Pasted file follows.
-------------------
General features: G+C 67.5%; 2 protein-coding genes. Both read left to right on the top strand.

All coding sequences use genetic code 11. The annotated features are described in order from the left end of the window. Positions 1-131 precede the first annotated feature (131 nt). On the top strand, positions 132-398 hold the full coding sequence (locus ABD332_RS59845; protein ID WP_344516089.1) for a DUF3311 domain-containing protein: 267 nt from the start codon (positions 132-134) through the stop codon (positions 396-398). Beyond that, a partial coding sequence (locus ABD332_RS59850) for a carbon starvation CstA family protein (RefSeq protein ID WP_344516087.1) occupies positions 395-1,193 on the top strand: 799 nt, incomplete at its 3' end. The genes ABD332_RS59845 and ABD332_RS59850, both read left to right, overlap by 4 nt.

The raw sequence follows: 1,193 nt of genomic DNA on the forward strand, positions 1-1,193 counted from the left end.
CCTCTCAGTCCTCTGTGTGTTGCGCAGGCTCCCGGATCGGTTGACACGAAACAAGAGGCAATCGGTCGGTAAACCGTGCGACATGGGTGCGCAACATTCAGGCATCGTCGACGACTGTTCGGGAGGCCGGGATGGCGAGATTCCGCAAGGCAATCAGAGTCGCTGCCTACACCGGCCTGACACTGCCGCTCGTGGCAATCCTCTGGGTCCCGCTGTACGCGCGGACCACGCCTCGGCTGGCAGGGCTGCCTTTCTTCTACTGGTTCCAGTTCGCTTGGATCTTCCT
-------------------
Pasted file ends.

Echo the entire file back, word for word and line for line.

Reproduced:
General features: G+C 67.5%; 2 protein-coding genes. Both read left to right on the top strand.

All coding sequences use genetic code 11. The annotated features are described in order from the left end of the window. Positions 1-131 precede the first annotated feature (131 nt). On the top strand, positions 132-398 hold the full coding sequence (locus ABD332_RS59845; protein ID WP_344516089.1) for a DUF3311 domain-containing protein: 267 nt from the start codon (positions 132-134) through the stop codon (positions 396-398). Beyond that, a partial coding sequence (locus ABD332_RS59850) for a carbon starvation CstA family protein (RefSeq protein ID WP_344516087.1) occupies positions 395-1,193 on the top strand: 799 nt, incomplete at its 3' end. The genes ABD332_RS59845 and ABD332_RS59850, both read left to right, overlap by 4 nt.

The raw sequence follows: 1,193 nt of genomic DNA on the forward strand, positions 1-1,193 counted from the left end.
CCTCTCAGTCCTCTGTGTGTTGCGCAGGCTCCCGGATCGGTTGACACGAAACAAGAGGCAATCGGTCGGTAAACCGTGCGACATGGGTGCGCAACATTCAGGCATCGTCGACGACTGTTCGGGAGGCCGGGATGGCGAGATTCCGCAAGGCAATCAGAGTCGCTGCCTACACCGGCCTGACACTGCCGCTCGTGGCAATCCTCTGGGTCCCGCTGTACGCGCGGACCACGCCTCGGCTGGCAGGGCTGCCTTTCTTCTACTGGTTCCAGTTCGCTTGGATCTTCCT